Visual Studio 2017 has a new feature called Live Unit Testing.
It’s currently not> available for .NET Core projects, but you should see it as an option in your standard .NET projects. Live Unit Testing is currently only available in the Enterprise SKU (see feature comparison) – click here to grab a free trial if you want to check it out.
Update: Live Unit Testing now works with .NET Core projects, too!
For this example, I simply created a new C# .NET test project in VS 2017 Enterprise, and added the start of the String Calculator kata (which you can find in this kata catalog repository on GitHub). Once you have a project set up with some tests, and you want to see the tests run live as you implement new functionality, enable Live Unit Testing with the Test > Live Unit Testing > Start menu, as shown:
With Live Unit Testing running, this menu will change so that you can Pause, Stop, or Restart Live Unit Testing (which you might want to do because running the tests utilizes some of your system’s resources):
Notice in the screen capture above there are green checkmarks on lines 5 and 7 of the StringCalculator class. These represent lines of code that have been covered (called) by tests that have run most recently via Live Unit Testing. At this point there is just one test, and it expects zero to be returned to the trivial implementation of the Add method passes all tests. Thus, the green checkmarks.
Now you would write another test, perhaps verifying that passing in “1” to Add results in an integer 1 being returned:
Notice now that the first passing test still shows as green checks, but the second test is failing with red X icons. The right-hand StringCalculator class is also showing red X icons now, because the failing test ran against this method. There are a couple of subtle things to notice in this screenshot.
First, the StringCalculatorAdd.cs file on the left hasn’t even been saved, but Live Unit Testing is running. That allows it to provide extremely rapid feedback as you work. It’s especially nice for practicing katas like this one, but you’ll find it worthwhile for production code, too. (By the way, if this test naming convention is new to you, learn more here)
Second, so far the green and red icons aren’t providing that much more value than simply showing whether a test passed or failed – and we already had CodeLens to do that. But notice that the Add method’s CodeLens says “0/1 passing”. Live Unit Testing was smart enough to know that when I added a new test on the left, but didn’t change anything on the right, it didn’t need to re-run the first (passing) test. CodeLens is only showing the most recent test run, which in this case was just the last (failing) test. This is important to note because Live Unit Testing needs to be smart about when and which tests it runs. It wouldn’t be very useful if it tried to run every test in the solution on each keypress, for instance. So instead, it has logic that allows it to run only a subset of tests based on what has changed in your code.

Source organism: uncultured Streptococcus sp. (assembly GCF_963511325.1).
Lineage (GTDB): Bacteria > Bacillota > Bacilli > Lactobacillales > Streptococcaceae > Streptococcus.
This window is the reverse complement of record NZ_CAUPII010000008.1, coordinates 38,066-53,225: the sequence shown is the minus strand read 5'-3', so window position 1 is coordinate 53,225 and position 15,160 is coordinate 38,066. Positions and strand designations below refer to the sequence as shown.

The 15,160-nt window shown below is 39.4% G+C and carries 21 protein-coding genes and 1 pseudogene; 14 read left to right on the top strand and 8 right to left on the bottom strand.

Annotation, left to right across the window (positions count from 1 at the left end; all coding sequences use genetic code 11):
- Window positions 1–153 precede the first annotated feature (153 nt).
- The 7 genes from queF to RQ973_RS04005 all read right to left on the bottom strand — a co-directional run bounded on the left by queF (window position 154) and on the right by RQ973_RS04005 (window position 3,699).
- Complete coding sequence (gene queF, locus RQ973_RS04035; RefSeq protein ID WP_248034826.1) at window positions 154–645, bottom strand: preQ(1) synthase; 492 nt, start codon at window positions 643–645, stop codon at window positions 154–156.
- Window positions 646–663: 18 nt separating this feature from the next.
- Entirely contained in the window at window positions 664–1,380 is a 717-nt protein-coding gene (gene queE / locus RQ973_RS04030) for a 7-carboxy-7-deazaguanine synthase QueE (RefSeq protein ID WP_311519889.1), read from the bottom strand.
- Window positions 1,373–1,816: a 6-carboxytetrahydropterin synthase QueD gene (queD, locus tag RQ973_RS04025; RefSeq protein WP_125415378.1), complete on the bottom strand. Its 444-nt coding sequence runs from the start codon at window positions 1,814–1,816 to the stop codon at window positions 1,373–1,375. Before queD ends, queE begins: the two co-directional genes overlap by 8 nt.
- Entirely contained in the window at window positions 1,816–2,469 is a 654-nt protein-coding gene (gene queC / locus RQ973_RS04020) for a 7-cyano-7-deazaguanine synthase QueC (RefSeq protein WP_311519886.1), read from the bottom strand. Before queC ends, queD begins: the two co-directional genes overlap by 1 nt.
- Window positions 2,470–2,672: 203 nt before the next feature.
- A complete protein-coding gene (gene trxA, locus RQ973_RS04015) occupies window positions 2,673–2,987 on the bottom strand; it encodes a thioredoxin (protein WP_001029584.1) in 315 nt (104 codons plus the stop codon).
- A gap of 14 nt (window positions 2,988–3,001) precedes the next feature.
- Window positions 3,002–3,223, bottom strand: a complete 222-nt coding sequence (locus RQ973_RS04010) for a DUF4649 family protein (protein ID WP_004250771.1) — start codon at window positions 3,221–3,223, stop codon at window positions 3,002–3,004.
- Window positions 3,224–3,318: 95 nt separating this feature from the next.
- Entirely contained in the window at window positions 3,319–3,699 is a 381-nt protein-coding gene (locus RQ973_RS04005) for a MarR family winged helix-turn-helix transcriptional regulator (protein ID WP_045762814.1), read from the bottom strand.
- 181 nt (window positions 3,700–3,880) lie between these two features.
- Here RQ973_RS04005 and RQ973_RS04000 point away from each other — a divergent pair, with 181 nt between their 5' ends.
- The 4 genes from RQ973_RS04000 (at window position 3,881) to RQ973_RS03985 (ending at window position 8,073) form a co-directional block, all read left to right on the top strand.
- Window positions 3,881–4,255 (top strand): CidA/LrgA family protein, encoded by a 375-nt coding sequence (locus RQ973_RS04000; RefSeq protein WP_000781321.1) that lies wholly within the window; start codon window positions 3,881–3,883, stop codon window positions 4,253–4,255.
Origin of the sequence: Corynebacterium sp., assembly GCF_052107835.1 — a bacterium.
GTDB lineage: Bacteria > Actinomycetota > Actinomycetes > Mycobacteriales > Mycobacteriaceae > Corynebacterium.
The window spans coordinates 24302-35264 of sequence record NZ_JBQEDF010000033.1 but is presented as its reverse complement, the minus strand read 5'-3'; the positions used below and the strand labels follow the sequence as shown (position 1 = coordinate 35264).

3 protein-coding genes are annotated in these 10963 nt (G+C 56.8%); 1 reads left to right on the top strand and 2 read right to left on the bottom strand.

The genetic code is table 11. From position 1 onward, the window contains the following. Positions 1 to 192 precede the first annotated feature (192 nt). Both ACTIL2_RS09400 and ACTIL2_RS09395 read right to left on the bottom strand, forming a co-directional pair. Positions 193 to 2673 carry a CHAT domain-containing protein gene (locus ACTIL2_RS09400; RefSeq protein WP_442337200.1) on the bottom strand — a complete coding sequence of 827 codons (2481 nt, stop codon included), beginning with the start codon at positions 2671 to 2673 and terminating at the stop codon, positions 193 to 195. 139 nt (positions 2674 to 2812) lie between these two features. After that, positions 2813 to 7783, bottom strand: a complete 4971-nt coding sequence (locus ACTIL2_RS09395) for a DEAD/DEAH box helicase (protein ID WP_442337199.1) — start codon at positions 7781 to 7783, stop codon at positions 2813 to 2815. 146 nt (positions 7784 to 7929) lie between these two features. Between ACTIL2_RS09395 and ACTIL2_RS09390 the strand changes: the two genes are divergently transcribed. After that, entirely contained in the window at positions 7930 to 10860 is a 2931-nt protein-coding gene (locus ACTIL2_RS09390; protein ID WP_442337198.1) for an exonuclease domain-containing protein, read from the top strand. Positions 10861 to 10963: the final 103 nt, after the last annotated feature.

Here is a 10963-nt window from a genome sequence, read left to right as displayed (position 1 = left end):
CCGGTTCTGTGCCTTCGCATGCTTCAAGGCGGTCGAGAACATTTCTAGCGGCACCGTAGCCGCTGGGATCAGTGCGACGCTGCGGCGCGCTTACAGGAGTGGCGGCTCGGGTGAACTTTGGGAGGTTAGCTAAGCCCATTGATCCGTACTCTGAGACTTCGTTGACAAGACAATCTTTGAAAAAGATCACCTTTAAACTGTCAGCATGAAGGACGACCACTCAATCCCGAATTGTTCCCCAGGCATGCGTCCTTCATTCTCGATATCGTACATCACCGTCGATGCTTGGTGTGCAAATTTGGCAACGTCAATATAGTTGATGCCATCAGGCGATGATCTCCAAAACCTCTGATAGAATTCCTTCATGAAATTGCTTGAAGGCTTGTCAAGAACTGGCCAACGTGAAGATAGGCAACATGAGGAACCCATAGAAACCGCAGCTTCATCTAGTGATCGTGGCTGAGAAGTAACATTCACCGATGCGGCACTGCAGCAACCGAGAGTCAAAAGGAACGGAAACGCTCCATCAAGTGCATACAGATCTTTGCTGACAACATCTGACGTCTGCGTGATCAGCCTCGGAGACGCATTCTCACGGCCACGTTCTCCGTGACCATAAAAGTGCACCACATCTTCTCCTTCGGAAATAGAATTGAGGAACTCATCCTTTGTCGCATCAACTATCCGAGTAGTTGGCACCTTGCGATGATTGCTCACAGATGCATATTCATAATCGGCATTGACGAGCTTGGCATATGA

Of course, Live Unit Testing becomes more valuable when your system under test (SUT) code becomes more complex, since it can show you exactly which parts of the SUT have failing tests. For instance, adding some conditional logic (poorly) to the SUT might result in the following output:
Here you can see that the Add method has failing tests, but beyond that, you can also see that the sequence of statements on line 9 and 11 both have a test failure. However, all tests that execute line 13 succeed. So you can be pretty certain that the bug you’re looking for is somewhere between lines 9-11, in this case (and in this case, that 2 should be a zero).
I think Live Unit Testing will be a popular VS2017 feature. I’ve already shown it at the Hudson Software Craftsmanship user group that meets at the Tech Hub Hudson coworking office space each month, to much excitement, as well as for clients. Now that Visual Studio 2017 has shipped, I expect to use it even more often. I can’t wait for it to be supported for .NET Core projects, too, since a lot of my work these days targets .NET Core and ASP.NET Core.